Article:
All this week I’ve been thinking of Grandad Lodge and his consistent phrases at this time of year “Ey up! Night’s are drawing in! Winter draws on (and very nice they are too!); not many shopping days to Christmas”. I think he did it as much to wind Grandma Lodge up as anything else. She was an eternal optimist and had no time for her husband’s doom-laden phrases. As we come to the end of October, we’re likely to be wondering where the time has gone; this year is almost over. It is true that as we get older we become aware that life is truly a ‘fleeting’ experience. The psalmist says that our life is like grass: In the morning it springs up and flowers, by evening it withers and fades. And the writer prays to God that He Make us know the shortness of our lives that we may gain wisdom of heart.
This isn’t a bad meditation for me, to be honest. I flourish in the sun (and get burnt, too) but I’m learning that I flourish even more when I am confronted with autumn and winter. In the past I have done anything I can to avoid the ‘dying seasons’ but as I get older, I realise that a sense of mortality has as much to teach me as does the zest for life. In fact, a proper, non-morbid, sense of mortality thrusts me back into a deeper appreciation of life and its ceaseless glories. Having watched the flowers of summer blossom and flourish I am learning to take satisfaction and comfort in the stillness of the autumn garden which has ceased to grow and now quietly prepares itself for death and later, resurrection.
It is all too easy for me to succumb to the negative press ‘associated’ with autumn/winter and start buying into a phraseology of despondence. Jesus teaches us that the signs of the Kingdom can be found in the flowers of the fields and the birds of the air, but it can also be found in the darker side of life such as physical suffering, crushed seeds in the ground etc. The key for Jesus is that God is ever creative; He is not bound by times and seasons nor even death. God is constantly making all things new and that includes me. And you.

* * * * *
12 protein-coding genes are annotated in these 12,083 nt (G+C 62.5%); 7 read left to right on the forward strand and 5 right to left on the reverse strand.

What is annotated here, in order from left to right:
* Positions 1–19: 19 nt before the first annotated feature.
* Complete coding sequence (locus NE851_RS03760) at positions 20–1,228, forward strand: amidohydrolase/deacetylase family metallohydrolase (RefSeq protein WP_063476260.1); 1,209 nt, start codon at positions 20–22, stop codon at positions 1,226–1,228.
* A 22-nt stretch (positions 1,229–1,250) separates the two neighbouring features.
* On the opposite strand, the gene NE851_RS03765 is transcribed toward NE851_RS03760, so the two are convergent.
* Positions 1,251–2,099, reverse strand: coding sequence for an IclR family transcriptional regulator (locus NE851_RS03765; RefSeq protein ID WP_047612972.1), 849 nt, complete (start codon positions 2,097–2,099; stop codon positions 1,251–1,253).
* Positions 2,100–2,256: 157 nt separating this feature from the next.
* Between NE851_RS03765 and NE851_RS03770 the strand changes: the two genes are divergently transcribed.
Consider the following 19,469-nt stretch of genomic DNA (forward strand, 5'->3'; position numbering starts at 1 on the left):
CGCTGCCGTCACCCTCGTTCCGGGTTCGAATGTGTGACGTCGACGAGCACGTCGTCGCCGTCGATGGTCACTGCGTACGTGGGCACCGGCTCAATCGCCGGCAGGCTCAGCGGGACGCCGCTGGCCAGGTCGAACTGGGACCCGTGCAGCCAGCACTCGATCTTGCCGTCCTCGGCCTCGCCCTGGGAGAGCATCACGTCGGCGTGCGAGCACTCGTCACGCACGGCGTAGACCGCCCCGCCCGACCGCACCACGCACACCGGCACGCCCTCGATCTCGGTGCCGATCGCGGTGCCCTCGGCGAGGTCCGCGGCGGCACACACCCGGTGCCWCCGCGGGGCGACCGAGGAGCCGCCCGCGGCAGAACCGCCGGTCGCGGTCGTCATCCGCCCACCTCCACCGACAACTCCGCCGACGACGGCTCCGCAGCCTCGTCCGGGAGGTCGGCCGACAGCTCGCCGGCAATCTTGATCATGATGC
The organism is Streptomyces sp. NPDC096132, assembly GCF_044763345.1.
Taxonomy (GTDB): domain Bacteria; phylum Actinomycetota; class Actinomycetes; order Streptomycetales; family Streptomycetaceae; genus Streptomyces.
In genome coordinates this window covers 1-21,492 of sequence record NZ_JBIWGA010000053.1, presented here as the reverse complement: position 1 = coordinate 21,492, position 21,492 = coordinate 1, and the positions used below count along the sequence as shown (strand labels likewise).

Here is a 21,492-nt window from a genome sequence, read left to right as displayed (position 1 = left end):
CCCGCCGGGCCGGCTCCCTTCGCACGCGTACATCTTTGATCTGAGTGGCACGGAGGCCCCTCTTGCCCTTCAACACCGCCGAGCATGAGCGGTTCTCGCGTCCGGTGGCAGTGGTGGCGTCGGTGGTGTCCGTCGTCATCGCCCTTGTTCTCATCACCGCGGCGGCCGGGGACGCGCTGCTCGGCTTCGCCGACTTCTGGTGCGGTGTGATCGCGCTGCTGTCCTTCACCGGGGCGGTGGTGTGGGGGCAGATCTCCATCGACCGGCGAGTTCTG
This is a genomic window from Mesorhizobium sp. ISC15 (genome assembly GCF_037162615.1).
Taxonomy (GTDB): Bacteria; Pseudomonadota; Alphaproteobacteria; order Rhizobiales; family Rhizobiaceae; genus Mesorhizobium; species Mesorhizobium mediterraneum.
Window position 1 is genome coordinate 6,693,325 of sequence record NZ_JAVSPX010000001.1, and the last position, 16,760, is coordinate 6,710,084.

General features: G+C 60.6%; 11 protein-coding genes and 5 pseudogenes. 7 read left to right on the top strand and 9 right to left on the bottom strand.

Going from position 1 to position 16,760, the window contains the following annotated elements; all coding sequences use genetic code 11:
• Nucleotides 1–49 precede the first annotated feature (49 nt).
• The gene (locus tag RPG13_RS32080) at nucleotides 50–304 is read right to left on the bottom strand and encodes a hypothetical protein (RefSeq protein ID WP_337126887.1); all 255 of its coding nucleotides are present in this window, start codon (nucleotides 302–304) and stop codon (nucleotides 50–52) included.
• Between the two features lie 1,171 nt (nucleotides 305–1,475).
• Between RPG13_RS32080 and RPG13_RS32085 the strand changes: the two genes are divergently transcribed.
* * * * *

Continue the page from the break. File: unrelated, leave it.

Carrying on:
True wisdom is found in the one who knows s/he is passing through and who doesn’t want to waste any time being dragged down by despondency and negativity. True, there are times and situations where we feel like our heart is breaking and our lives are fracturing before our very eyes and it is hard to feel anything other than despondency or negativity. It is then that the Church comes into Her own as a body of people gathered to nurture and support the weak and those who are struggling. It’s not a matter of covering somebody’s pain with cheap platitudes but rather being there with practical support so that the weak and suffering will know that God’s mercies do not come to an end. Dame Julian of Norwich said We rise and we fall and both are the mercy of God. The key is to see the mercy of God in everything and to rejoice that He is most certainly with us, encouraging us now to rest awhile before He recreates us ever-new.
Last laugh: I get up every morning and read the obituary column. If my name’s not there, I eat breakfast. George Burns.